New York’s Economy and Finances in the COVID-19 Era (March 30, 2021)


New York’s Economy and Finances in the COVID-19 Era

March 30, 2021 Edition

While Some New York Industries Are on the Path to Recovery, Others Are Not

Job losses from the pandemic and the ensuing economic shutdown were swift and deep: employment in New York declined by nearly 2 million jobs from February to April 2020. New data released by the State Department of Labor show less than half of the jobs lost during that time have been recovered, and employment is still more than 1 million jobs below its pre-pandemic levels. In February 2021, total non-farm employment in New York increased only slightly, by a net of 3,700 jobs, compared to a net 45,300 jobs added in January.

The leisure and hospitality sector was the most significantly impacted by the economic shutdown, suffering 30 percent of the State’s total employment decline despite representing only 9.8 percent of total employment. Jobs within this sector have low average annual wages. Fortunately, since May 2020, the leisure and hospitality sector has recovered the largest number of jobs, nearly 260,000; however, these gains represent only 43 percent of the jobs lost in the industry. A recent Comptroller’s report details the impact of the pandemic on arts and cultural institutions in New York City. Recent news of plans to reopen Broadway theaters in September may accelerate recovery in this sector.

The construction industry is farthest along in its recovery, regaining nearly three-quarters of the jobs lost. Job growth has also been strong in retail trade and health care and social assistance, which gained 170,700 and 143,200 jobs, respectively; these gains represent 67 percent and 59 percent of jobs lost, respectively. On the other hand, the information industry has regained just 16 percent of jobs lost, though it suffered comparatively few losses. (See the graphs for more employment data by sector.)

Even as overall job growth has resumed in New York, some industries — educational services, government, and financial activities — have continued to lose jobs. The high-wage finance and insurance industries, within the broader category of financial services, lost about 7,000 jobs since May 2020, in addition to the 8,100 job decline in March and April, on a seasonally adjusted basis.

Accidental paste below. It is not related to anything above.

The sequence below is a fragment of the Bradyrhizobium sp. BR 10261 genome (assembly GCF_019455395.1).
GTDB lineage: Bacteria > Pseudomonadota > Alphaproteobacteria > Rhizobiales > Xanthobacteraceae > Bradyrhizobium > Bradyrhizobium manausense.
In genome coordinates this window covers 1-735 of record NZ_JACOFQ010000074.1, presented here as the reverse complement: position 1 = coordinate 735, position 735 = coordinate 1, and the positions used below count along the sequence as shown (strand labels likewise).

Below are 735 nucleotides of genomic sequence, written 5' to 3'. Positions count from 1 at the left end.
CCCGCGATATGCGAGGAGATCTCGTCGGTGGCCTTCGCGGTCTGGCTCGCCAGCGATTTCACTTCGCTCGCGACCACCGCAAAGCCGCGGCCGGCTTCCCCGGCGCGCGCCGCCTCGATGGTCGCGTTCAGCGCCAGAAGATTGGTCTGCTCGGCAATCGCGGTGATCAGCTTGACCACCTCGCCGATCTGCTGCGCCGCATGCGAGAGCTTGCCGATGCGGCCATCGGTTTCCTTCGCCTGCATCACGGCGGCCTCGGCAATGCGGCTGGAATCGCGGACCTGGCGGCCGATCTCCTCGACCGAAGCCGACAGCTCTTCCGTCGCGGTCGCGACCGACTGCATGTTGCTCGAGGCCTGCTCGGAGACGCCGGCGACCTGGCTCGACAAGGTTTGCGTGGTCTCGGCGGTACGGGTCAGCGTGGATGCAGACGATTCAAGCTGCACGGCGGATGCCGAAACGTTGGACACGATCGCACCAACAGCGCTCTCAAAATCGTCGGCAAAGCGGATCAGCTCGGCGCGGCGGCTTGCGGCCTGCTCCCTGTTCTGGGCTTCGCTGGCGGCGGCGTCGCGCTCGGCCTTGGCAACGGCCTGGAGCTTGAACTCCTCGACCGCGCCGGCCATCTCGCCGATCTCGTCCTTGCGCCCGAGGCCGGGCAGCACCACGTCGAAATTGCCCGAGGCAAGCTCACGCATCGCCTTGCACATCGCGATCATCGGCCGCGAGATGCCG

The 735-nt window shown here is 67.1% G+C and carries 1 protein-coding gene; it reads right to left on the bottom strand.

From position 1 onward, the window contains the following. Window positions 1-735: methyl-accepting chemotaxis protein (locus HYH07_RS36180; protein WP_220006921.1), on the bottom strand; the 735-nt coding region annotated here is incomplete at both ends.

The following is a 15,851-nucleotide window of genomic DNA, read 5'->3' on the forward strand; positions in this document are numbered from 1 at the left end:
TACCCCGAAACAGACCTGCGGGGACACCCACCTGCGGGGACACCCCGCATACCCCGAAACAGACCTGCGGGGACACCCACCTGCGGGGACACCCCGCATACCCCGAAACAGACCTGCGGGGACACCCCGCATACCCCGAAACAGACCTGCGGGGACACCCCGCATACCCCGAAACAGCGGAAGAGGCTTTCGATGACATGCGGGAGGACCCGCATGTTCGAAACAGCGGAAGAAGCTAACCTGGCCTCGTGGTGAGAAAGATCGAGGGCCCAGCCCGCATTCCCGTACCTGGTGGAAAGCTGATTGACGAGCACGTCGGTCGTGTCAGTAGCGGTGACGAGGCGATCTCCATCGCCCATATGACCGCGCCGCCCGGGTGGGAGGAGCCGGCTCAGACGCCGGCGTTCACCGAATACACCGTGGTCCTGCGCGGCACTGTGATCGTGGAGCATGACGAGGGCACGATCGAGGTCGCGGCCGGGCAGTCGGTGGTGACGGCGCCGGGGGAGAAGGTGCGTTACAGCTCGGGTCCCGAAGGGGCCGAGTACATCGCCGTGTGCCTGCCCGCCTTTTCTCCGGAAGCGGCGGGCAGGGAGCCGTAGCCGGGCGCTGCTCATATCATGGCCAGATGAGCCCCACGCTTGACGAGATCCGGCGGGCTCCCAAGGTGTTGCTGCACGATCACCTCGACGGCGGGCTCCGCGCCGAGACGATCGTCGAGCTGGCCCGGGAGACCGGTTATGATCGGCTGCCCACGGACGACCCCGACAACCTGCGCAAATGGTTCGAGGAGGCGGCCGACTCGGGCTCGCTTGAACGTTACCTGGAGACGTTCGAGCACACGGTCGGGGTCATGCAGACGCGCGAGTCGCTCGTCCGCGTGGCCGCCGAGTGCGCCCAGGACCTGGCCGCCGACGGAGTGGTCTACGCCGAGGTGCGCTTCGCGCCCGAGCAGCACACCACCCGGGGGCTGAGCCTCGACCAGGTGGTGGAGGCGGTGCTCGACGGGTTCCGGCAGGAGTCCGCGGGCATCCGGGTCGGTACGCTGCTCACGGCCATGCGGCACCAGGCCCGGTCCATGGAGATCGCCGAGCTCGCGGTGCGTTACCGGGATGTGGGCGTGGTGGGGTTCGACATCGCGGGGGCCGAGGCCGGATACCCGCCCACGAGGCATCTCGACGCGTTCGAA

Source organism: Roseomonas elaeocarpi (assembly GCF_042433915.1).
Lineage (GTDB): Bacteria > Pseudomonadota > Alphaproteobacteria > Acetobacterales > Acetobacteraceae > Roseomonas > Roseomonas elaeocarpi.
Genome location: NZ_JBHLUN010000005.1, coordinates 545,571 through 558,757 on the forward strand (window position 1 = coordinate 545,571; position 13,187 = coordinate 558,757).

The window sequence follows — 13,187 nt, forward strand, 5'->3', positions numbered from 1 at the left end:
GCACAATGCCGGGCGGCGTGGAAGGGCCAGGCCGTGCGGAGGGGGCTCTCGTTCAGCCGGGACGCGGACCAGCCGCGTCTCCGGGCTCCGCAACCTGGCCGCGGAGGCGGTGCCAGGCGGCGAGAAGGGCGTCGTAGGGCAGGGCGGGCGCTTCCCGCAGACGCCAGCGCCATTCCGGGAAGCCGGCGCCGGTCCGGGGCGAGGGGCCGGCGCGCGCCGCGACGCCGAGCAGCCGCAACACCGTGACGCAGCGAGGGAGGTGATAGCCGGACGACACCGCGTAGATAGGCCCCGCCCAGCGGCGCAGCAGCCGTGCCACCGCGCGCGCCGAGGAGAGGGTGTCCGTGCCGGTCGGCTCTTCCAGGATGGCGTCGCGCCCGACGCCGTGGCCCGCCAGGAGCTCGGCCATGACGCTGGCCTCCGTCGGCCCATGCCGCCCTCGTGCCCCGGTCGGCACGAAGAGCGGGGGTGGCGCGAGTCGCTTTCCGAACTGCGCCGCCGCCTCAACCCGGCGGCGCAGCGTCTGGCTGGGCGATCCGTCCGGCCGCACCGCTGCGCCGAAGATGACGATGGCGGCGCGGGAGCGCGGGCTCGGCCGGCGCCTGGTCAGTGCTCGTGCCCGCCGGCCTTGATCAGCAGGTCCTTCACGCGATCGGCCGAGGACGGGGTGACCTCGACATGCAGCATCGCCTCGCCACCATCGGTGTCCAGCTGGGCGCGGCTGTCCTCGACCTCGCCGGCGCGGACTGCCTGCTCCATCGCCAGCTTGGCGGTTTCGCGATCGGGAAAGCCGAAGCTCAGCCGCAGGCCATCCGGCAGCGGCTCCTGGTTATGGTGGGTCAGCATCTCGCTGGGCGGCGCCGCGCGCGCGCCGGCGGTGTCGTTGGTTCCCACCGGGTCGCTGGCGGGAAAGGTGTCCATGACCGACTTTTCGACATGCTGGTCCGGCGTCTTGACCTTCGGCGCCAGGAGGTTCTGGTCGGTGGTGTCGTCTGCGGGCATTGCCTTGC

New York State Job Losses and Gains by Industry
Share of Lost NYS Jobs Recovered by Sector May 2020 to February 2021

Employment growth may be drawing New Yorkers back into the workforce; the statewide labor force participation rate increased slightly to 59.9 percent in February (the low point was 56.8 percent in April 2020, but the rate has not improved in a steady trajectory).

The State unemployment rate ticked up to 8.9 percent in February from 8.8 percent in January (on a seasonally adjusted basis). In New York City, the unemployment rate increased to 12.9 percent from 12.6 percent, while for the rest of the State it remained at 6 percent. State and City rates remain greater than the national average of 6.2 percent.

Strong General Obligation Bond Performance Saves Taxpayer Dollars

New York State recently issued $634 million of voter-approved General Obligation (GO) bonds to finance a variety of critical projects, including those for environmental, transportation and education purposes, as well as to refinance prior bonds, achieving $50 million in savings to taxpayers. The bonds, which were priced by competitive bidding on March 16 and were delivered on March 23, outperformed expectations.

GO bonds are underpinned by the full faith and credit of the State of New York; that guarantee is attractive to investors in the municipal bond market. The market priced these tax-exempt GO bonds between 1 to 2 basis points (bps) below the benchmark Municipal Market Data (MMD) index. This was significantly better than other State-supported bond sales with comparable maturities, which were priced up to 45 bps higher than GO bonds. These reduced interest costs translate to long-term savings for New York taxpayers.

Prior Editions

Thomas P. DiNapoli

Subscribe for Latest Updates

The State Comptroller’s Office is committed to keeping New Yorkers regularly updated on the State’s economy and finances. Subscribe to get the latest update.